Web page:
POST-HUMANISM: THERAPEUTIC SELF, BIO-TECH SURVEILLANCE, SOCIO-ECONOMIC MODIFICATION, AND AMERICAN FICTION

Main Article Content

Muhammad Saqlain
Dr. Gao Xiaoling
Dr. Sohail Ahmed Saeed
Dr. Mazhar Hussain

Keywords

Subjectivity, Post-humanism, Therapeutics, psychiatry, Economy, Self, Bio-Technology

Abstract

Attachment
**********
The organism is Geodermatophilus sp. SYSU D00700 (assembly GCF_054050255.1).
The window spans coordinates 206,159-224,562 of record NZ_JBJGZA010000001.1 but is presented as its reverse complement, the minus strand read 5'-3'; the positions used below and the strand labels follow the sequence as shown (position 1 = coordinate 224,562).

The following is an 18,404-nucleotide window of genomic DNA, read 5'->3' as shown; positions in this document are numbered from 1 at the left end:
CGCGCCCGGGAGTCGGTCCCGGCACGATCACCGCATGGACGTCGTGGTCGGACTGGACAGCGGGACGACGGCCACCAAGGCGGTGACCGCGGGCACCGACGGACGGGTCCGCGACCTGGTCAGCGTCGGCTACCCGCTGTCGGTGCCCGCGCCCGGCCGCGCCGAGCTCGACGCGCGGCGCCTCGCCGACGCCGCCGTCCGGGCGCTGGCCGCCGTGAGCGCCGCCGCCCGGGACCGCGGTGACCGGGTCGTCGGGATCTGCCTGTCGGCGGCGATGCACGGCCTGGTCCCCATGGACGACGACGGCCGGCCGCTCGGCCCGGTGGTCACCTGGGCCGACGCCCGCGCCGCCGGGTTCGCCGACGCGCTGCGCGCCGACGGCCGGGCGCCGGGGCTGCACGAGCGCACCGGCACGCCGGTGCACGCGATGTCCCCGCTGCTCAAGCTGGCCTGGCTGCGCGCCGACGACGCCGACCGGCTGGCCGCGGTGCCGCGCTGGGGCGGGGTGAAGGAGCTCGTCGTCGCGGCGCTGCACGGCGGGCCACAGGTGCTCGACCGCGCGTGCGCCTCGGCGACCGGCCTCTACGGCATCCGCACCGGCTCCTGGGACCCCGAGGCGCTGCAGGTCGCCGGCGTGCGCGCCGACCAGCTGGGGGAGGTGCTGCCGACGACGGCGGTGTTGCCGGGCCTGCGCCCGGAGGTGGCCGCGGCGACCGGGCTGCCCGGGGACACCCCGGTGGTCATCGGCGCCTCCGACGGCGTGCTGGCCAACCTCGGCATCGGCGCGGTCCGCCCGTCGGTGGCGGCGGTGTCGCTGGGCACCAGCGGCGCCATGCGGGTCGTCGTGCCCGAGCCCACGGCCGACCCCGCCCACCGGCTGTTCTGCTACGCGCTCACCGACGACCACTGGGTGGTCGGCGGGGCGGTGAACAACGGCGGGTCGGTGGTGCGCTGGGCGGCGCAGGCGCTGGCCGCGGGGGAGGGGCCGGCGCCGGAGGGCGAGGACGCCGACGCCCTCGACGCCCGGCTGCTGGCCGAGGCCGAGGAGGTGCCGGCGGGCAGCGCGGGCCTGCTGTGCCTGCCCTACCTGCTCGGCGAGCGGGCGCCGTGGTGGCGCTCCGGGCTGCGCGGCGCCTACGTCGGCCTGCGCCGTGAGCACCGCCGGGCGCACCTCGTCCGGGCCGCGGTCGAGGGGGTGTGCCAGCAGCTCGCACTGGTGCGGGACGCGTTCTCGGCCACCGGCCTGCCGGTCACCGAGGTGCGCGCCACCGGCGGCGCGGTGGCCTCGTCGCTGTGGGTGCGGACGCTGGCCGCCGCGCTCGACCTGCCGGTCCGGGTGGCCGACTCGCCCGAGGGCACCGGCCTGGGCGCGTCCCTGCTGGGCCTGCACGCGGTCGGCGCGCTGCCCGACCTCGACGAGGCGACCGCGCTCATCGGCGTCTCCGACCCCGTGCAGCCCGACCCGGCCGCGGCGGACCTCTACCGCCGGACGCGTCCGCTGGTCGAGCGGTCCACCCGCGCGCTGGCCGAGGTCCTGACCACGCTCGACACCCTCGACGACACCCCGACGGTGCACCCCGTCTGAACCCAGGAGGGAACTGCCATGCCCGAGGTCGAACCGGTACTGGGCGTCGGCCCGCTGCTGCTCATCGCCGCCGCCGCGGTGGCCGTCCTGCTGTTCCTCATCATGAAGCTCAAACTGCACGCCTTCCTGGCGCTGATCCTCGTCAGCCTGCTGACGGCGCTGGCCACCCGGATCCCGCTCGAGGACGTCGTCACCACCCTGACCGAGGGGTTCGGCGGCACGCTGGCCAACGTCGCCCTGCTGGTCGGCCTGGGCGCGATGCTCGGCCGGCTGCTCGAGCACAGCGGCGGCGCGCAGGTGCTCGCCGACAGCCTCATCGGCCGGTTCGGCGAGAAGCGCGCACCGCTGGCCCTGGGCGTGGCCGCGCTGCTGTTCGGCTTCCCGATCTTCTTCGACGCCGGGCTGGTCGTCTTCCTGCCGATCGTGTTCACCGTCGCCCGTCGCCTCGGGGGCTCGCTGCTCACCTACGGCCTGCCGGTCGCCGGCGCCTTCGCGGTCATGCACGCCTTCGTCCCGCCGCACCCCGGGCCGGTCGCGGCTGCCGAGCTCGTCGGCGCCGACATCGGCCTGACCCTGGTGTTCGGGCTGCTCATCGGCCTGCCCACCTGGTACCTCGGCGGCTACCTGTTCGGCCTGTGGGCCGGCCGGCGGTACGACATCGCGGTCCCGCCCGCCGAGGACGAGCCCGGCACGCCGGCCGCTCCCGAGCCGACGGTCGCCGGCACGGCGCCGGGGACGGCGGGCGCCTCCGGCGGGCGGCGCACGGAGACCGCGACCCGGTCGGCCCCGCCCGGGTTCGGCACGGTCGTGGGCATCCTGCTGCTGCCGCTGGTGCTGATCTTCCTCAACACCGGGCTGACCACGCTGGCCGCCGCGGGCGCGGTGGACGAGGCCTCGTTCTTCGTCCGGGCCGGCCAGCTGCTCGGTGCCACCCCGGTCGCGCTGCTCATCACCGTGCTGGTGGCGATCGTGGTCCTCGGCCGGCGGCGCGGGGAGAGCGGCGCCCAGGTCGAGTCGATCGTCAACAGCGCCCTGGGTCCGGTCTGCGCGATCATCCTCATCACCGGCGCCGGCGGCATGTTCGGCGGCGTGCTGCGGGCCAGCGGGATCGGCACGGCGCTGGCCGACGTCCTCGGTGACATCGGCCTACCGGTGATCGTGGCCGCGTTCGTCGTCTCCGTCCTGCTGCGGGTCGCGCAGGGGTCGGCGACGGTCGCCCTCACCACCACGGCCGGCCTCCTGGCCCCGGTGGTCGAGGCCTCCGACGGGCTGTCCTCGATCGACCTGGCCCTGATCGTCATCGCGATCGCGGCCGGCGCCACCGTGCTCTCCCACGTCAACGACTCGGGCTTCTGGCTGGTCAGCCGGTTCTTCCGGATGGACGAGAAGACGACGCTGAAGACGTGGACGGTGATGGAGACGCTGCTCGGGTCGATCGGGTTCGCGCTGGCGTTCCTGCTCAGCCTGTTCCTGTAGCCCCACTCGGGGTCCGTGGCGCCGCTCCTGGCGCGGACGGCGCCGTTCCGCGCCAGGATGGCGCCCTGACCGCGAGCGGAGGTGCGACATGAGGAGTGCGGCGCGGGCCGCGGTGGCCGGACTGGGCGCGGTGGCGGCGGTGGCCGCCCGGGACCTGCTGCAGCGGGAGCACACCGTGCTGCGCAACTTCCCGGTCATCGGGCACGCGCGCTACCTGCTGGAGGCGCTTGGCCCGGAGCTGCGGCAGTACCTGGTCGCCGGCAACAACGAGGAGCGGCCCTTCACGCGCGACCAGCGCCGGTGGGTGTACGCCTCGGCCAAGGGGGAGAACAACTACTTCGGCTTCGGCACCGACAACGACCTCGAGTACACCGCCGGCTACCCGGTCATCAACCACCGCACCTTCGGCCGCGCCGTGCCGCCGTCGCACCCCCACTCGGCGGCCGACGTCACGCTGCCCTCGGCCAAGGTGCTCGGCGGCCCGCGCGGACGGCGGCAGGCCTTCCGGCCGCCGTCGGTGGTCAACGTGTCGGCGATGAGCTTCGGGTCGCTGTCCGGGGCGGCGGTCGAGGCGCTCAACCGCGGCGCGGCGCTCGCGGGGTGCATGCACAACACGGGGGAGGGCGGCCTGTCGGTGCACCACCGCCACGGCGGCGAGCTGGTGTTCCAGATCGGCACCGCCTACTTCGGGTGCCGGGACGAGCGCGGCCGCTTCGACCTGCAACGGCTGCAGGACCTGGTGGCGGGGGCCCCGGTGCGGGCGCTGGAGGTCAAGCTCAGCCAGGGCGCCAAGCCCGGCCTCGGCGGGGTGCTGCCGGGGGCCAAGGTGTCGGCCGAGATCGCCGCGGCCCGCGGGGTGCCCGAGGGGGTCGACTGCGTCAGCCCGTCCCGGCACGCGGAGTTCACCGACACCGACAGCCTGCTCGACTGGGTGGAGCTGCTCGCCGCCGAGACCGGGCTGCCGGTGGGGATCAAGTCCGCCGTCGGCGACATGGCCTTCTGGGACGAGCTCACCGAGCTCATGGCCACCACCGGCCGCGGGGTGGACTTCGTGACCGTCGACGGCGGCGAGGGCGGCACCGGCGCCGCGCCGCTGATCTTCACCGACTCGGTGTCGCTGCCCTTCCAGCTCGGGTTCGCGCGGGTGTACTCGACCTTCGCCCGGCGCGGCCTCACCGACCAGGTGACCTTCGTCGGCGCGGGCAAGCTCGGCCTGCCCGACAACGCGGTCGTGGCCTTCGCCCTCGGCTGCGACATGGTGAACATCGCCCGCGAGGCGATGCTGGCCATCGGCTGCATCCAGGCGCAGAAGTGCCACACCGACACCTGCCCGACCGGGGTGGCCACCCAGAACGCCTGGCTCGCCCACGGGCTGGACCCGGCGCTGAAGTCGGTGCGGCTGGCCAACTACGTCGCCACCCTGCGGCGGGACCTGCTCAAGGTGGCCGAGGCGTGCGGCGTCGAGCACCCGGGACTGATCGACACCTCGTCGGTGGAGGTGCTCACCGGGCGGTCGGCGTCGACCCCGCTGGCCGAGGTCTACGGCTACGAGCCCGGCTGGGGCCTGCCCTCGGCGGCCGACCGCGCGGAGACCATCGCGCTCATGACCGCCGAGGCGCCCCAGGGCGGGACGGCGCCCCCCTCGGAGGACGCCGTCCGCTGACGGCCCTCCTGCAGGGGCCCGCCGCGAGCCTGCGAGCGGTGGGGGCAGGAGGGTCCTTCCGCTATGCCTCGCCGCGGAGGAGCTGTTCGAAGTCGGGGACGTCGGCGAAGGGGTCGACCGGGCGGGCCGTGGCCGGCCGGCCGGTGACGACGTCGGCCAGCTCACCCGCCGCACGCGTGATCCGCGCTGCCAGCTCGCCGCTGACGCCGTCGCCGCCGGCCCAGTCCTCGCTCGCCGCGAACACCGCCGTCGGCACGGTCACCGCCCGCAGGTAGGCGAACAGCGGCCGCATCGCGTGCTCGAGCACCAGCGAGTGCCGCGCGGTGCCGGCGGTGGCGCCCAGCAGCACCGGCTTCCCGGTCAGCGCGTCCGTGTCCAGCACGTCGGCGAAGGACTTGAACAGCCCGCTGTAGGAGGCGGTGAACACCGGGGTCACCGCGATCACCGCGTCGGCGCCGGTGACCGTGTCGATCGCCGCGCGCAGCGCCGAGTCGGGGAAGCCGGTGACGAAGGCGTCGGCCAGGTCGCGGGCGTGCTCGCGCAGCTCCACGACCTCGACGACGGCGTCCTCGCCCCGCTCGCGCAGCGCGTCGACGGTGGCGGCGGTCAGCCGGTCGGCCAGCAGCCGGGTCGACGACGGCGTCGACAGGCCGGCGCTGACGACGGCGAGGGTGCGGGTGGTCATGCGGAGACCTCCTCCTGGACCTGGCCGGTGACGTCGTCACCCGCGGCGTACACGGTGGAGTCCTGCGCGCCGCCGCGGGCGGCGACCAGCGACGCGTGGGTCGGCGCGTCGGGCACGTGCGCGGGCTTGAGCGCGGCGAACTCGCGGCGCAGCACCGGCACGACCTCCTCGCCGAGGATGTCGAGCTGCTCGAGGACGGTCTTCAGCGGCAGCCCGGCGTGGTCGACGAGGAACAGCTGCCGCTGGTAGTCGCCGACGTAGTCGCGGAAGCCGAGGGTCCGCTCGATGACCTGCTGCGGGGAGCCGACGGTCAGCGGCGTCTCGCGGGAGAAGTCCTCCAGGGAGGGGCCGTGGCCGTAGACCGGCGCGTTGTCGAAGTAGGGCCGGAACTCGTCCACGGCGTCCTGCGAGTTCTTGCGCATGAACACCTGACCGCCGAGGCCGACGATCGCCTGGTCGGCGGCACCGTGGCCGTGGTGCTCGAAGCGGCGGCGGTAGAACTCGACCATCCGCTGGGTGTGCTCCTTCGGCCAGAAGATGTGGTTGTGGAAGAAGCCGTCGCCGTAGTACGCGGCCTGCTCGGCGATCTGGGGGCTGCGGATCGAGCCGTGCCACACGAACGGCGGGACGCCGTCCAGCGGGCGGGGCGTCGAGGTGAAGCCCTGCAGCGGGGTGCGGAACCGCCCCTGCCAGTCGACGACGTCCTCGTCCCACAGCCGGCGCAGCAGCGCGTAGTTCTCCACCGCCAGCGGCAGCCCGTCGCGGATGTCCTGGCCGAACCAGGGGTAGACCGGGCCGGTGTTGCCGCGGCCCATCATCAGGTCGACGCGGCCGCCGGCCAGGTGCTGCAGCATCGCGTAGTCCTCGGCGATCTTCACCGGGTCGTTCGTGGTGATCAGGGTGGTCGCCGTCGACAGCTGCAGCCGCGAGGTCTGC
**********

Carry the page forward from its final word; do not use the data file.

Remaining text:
This study explores the cultural implications of quantified-self influenced by technological advancements projected in contemporary American novels with reflection on the potential contemporary alterities in human existence in form of technology and surveillance. It takes into account the dominant influence of natural and social sciences and the transformative impact of quantitative methods. The research also examines the historical and cultural persistence of the quantified self in American society. Although subjectivity has been a part of American culture since Benjamin Franklin's Autobiography (1791), this argument contends that the quantified self is a global phenomenon. This paradigm focuses on how individualism, the quest of economic self-improvement, and the beliefs in progress, self-control, and self-possession are affected by technology. Consequently, the concept of the quantified self can be linked to theoretical discussions surrounding 1) subjectivity shaped by economic factors, 2) post-humanism, and 3) knowledge cultures in the information age.

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